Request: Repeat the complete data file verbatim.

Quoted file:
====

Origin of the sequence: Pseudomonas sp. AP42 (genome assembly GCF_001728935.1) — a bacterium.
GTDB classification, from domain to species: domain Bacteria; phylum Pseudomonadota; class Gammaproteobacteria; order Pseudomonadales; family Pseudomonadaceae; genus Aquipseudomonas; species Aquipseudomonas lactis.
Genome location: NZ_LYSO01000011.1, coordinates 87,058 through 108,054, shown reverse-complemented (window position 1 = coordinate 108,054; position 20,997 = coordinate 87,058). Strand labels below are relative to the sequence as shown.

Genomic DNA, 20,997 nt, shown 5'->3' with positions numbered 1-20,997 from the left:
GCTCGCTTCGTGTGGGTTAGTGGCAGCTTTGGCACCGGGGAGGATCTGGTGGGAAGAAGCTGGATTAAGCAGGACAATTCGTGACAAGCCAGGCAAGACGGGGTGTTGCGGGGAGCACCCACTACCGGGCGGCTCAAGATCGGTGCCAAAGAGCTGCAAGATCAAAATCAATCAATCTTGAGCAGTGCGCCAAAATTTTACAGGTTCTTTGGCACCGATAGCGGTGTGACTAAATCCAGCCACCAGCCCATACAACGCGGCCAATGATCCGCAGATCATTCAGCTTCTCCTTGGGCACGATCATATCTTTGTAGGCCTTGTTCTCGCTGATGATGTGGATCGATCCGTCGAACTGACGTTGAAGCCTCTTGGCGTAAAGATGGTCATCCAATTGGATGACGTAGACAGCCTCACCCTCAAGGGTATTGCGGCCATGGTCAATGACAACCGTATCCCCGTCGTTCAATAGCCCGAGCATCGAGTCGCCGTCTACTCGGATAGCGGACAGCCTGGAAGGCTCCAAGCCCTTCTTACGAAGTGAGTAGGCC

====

Origin of the sequence: Pseudomonas sp. AP42 (genome assembly GCF_001728935.1) — a bacterium.
GTDB classification, from domain to species: domain Bacteria; phylum Pseudomonadota; class Gammaproteobacteria; order Pseudomonadales; family Pseudomonadaceae; genus Aquipseudomonas; species Aquipseudomonas lactis.
Genome location: NZ_LYSO01000011.1, coordinates 87,058 through 108,054, shown reverse-complemented (window position 1 = coordinate 108,054; position 20,997 = coordinate 87,058). Strand labels below are relative to the sequence as shown.

Genomic DNA, 20,997 nt, shown 5'->3' with positions numbered 1-20,997 from the left:
GCTCGCTTCGTGTGGGTTAGTGGCAGCTTTGGCACCGGGGAGGATCTGGTGGGAAGAAGCTGGATTAAGCAGGACAATTCGTGACAAGCCAGGCAAGACGGGGTGTTGCGGGGAGCACCCACTACCGGGCGGCTCAAGATCGGTGCCAAAGAGCTGCAAGATCAAAATCAATCAATCTTGAGCAGTGCGCCAAAATTTTACAGGTTCTTTGGCACCGATAGCGGTGTGACTAAATCCAGCCACCAGCCCATACAACGCGGCCAATGATCCGCAGATCATTCAGCTTCTCCTTGGGCACGATCATATCTTTGTAGGCCTTGTTCTCGCTGATGATGTGGATCGATCCGTCGAACTGACGTTGAAGCCTCTTGGCGTAAAGATGGTCATCCAATTGGATGACGTAGACAGCCTCACCCTCAAGGGTATTGCGGCCATGGTCAATGACAACCGTATCCCCGTCGTTCAATAGCCCGAGCATCGAGTCGCCGTCTACTCGGATAGCGGACAGCCTGGAAGGCTCCAAGCCCTTCTTACGAAGTGAGTAGGCC